Programme Director, Dr Thandi Mgwebi;

Dr Romilla Maharaj, NRF Executive Director;

Representatives from Higher Education, Science Councils, Industry and sister , Government Departments;

British Council representatives

Embassy of France in South Africa

It is a great honour to address thisconference ofstudents, researchers and academics, who have come from all over South Africa to share their experiences.

In the latest issue of the World Competitiveness Index, South Africa is ranked 56th out of 144 countries.  Although this is a drop of three places, there is some good news.  For example, our country's financial markets, corporate management and auditing standards are among the best in the world.  However there is a grim aspect – South Africa's maths and science education is the worst of all 144 countries.

This is indeed disheartening.  Success in our efforts to develop science, engineering and technology human resources that are representative of South Africa's demographics depends largely on having sufficient numbers of school leavers with passes in mathematics and science.  Mathematics is, after all, the spinal cord of science, engineering and technology development, and therefore critical to South Africa's national system of innovation, and to our future as a competitive, knowledge-based economy.

We are aware that we have to encourage more learners to choose mathematics and science as subjects when they enter grade 10, and then attract the best performers to science-based careers.  However, earlier this year, the Department of Basic Education reported a decline of 17% in the number of grade 12 learners who wrote mathematics and physical science between 2009 and 2013.  This means that the already small pool from which our future scientists and researchers will come is drying up.

The Department of Science and Technology is investing heavily in programmes that seek to popularise science and encourage our youth to take an interest in the sciences.  Almost every aspect of our lives today is touched by science, from the quality of the air that we breathe, to the water that we drink and the food that we eat.  Constructing an informal shack involves science, and most of us are unable to get through a day's business without using a cellphone or computer.

Our Government and the DST in particular has invested billions of rands in programmes that seek to increase the number of women and people from previously disadvantaged communities entering and remaining in the sciences.  It is also why programmes like the South African PhD Project are invaluable.  Researchers and academics build the skills and human resources we need to maintain our country's infrastructure and health services, as well as producing knowledge that innovators and techno-entrepreneurs can use to develop economically viable goods and services.

The National Development Plan requires South Africa to produce 100 doctoral graduates per million of the population by 2030, which translates to over 5 000 PhDs per year from a base of 1 420 in 2010.  I believe the South African PhD Project, together with programmes like the South African Research Chairs Initiative and the Centres of Excellence Programme (amongst others), will go a long way in positioning us to meet this ambitious target.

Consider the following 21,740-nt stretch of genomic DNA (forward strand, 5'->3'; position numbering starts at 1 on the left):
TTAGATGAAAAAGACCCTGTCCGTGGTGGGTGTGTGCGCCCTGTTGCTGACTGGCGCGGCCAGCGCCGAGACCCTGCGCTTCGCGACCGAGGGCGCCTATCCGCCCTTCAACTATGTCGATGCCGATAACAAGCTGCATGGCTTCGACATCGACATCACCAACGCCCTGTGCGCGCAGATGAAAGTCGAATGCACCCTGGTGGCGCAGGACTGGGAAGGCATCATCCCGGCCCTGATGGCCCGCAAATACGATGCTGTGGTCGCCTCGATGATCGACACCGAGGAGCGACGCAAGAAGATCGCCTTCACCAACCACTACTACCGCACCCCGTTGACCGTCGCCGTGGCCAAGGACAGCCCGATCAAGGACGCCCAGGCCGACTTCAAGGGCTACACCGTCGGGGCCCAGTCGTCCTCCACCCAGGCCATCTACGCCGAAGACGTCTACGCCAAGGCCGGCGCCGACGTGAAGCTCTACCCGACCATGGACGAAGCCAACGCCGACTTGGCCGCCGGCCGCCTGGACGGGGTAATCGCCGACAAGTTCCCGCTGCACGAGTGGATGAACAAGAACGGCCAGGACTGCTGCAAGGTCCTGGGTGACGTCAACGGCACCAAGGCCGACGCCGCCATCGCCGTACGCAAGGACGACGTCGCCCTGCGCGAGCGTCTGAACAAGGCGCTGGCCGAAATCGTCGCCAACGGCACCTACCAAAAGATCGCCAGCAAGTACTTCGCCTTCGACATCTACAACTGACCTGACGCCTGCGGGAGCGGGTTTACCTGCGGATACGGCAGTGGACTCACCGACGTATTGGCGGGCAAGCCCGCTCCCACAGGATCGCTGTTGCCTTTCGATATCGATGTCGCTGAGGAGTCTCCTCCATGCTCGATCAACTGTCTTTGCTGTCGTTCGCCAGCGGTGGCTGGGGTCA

As a Department, we have adopted and embraced the globally accepted notion of a PhD as a driver of innovation and global competitiveness, given the skills set that a PhD requires.  We also know that higher qualifications lead to higher income levels, and local and international studies show that this correlation is more pronounced at master's and doctoral levels.

So it is reassuring to note that, since the inaugural SA PhD Project conference in 2008, there has been huge increase in uptake.  This tells me that our young people have an appetite for the pursuit of knowledge and that this initiative is going to make a significant contribution to the development of our country.

The high-level skills our country needs for growth will come from individuals like the students participating in this programme, who have demonstrated that they are serious about learning.  With almost a third of our entire budget of over R6 billion spent on human capital development, the DST is the single biggest source of public support for postgraduate studies and the development of the next generation of researchers.  We currently spend about R400m per annum on postgraduate bursaries, and we will be doubling this from 2015.

We look to researchers and students to help us find solutions to some of our country's most pressing challenges. It is people like you who will, we hope, eventually develop a vaccine for HIV.  And it is social scientists, as some of you are, who have done so much to help us understand the social challenges associated with the HIV/Aids epidemic.

I would like to encourage the students privileged to be participating in this programme to use the next two days to engage meaningfully with one another and the academics and researchers in their fields. 

I would also like to acknowledge the mentors and supervisors who are with us today, without whom it would be impossible to implement this project.  We are grateful for your commitment to make this country a better place.

We are thankful to our international partners who have invested resources into our human capital programmes. Your support is invaluable.

Last, but not least I would like to thank the NRF for the leadership they have provided in taking this programme to where it is today.

Thank you.